Stevo was a bit amazed at how he was making easy work of persuading himself to attend tomorrow’s protest, even without the likes of Lady Target going off at the foreigners or Blousie winking at him on the TV. He could see how easy it was for the pitiful to become passionate and righteous.

And then he shut his eyes. And then he opened them. It was tomorrow.

It soon became apparent to him that Tomorrowland was a very strange place. He was standing outside a pizza joint among a strip of shops and cafes that ran about 100 metres then petered out from boredom. It was the main street. At one end, Australian flags were not so much fluttering in the breeze, it seemed to Stevo, as switchblading the air, an air laden with drumbeat defiance. He looked but couldn’t see Lady Target. No matter.

At the other end were their enemy: the liberal softheads. They had posters and chants and songs, acapella, but Stevo saw that they were angry, too. They just had nicer tattoos. They were also a more mixed lot than the Rose Tattooed mob. On this point, Stevo did feel a loner. He had no tattoos, feeling that a well-inked name or motto at one time in your life may become a permanent flesh wound later.

Both camps were getting restless, creeping a little closer to the other, scampering back, raising the volume of the shouting. Pushing each’s idea of freedom a tad nearer to the other. And in the middle were the poor plods, keeping it orderly, keeping it peaceful, and resented by both. What a job, Stevo thought.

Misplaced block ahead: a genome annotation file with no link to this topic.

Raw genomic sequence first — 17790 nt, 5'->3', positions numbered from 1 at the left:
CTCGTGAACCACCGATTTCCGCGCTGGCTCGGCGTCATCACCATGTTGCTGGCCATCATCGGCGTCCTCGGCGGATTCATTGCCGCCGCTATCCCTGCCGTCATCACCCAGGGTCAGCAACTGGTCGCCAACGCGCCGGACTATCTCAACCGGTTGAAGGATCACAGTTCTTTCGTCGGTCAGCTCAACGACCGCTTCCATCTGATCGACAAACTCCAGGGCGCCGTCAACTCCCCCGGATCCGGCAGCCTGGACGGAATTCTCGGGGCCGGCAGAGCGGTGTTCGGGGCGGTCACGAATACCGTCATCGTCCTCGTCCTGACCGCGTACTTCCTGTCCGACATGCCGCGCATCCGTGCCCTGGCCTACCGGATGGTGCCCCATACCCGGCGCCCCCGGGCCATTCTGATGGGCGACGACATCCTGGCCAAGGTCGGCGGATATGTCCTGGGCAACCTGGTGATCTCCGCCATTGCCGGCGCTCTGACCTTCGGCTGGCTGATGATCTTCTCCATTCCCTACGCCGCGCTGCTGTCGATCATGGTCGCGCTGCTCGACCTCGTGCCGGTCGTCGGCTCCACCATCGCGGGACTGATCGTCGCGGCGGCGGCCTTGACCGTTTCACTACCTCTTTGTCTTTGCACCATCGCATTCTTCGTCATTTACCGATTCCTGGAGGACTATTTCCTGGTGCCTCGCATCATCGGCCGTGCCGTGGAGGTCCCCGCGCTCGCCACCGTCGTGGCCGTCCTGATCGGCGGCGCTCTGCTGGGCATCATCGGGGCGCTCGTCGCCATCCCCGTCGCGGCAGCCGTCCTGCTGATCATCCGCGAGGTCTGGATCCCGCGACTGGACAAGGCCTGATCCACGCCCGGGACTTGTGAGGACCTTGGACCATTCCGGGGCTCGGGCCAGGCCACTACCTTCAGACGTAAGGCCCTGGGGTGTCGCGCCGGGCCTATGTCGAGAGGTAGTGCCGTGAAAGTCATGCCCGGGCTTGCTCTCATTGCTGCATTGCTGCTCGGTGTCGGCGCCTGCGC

He stayed on the footpath, outside the pizza place. (It was opening soon and agitation can make a man hungry.)  But here was the thing, Stevo realised that he was feeling less and less inclined to be agitated by what the either side was shouting. From the boofhead with the megaphone standing on the back of the ute to the rainbow regatta of rage at the other end, the whole scene merged into an efflorescence of useless energy. Stevo wasn’t even hungry any more. He began to walk towards his car, which he had parked away from the main drag. Over his shoulder, he heard what could have only been a copper yell to a colleague, “Who threw that first stone? Did you see?” His mate replied: “Sorry missed it.”

Stevo got to his car and noticed for the first time that he had parked outside a church, a splendid edifice it was, too. On a whim, he walked through the gate and into the grounds, well-kept, manicured, obviously looked after. In the distance he could hear the start of a minor riot. Ah well, I can see it on the news tonight.

In the dust, just before worshippers would climb the steps the steps to the front doors, he dragged his shoe along to form a few words.

Fuck this. No. Never again.

Warwick McFadyen is a freelance writer and editor